Flailing Russians feeling heat
By STEVE BUFFERY, QMI Agency
VANCOUVER — Evgeni Plushenko could hardly be heard in the overcrowded Pacific Coliseum media zone. But, yes, he said, he was feeling even more pressure to win the gold medal in men’s singles figure skating with his compatriots performing so poorly at these Games.
“Everybody is saying, ‘you must, you must.’ I was warming up and I saw myself on the TV and the rankings (of Russian athletes),” he said. “There is a lot of pressure.”
The defending Olympic gold medallist, who came out of retirement to compete in Vancouver, had just laid down a spectacular short program, nailing a quad toe-triple toe combination in his short program Tuesday night, and is first heading into the men’s freeskate on Thursday. But between jokes about being too fat, Plushenko admitted that Team Russia is indeed starting to feel the heat in Vancouver.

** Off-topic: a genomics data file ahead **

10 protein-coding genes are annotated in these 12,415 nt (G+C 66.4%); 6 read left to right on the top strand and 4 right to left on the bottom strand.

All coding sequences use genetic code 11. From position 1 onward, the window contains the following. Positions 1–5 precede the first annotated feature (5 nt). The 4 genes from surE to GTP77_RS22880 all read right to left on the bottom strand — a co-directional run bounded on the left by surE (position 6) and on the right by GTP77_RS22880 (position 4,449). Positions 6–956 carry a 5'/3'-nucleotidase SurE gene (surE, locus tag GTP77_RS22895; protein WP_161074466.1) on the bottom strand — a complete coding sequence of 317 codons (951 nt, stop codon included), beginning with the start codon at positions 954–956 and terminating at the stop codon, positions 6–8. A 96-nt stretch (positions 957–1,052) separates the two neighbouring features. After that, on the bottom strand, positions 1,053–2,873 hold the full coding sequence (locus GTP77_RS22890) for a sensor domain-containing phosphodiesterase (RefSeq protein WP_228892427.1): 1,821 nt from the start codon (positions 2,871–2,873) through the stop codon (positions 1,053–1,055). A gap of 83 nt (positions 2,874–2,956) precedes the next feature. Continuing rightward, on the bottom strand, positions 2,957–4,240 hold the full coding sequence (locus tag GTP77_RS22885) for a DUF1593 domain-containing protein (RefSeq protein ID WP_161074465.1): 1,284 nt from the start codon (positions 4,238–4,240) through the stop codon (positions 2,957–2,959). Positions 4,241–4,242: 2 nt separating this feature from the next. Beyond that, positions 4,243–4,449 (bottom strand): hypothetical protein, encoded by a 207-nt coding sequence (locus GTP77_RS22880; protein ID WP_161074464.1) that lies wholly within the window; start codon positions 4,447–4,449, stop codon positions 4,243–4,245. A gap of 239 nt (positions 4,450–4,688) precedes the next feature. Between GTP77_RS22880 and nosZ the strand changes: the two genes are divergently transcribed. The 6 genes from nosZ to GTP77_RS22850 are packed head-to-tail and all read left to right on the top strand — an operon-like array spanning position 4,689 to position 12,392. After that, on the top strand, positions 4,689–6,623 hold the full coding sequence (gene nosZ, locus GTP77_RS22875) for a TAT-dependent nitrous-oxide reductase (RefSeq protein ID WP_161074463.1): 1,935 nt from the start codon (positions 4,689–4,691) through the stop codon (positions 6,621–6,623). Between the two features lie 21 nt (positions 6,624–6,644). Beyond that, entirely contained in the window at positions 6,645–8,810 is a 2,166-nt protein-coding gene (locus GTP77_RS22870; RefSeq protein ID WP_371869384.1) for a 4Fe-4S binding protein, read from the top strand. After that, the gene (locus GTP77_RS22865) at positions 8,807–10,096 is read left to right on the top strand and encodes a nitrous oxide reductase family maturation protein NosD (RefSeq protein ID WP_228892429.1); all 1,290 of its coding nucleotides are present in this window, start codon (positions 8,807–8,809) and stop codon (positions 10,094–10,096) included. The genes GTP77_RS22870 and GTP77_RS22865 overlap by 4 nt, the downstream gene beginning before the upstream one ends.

The Russians finished fourth in the medal table at the 2006 Turin Winter Olympics with 22 total medals, including eight gold. Canada was fifth with two more medals but one less gold.
At the time of Plushenko’s brilliant short program on Tuesday night, the Russians had all of one medal, a bronze by Ivan Skobrev in 5,000-metres men’s speed skating. Germany is in the lead with nine and Canada has five, including two gold.
Russia usually does brilliantly in figure skating, but success in even that discipline is in doubt.
When a Russian pairs team failed to medal earlier this week, they broke a streak that has seen a Russian or Soviet couple win every Olympic pairs title dating back to 1964. (The gold was shared with the Canadian pairs team of Jamie Sale and David Pelletier at the 2002 Salt Lake City Games.)
Russia’s showing is becoming a source of embarrassment in Vancouver.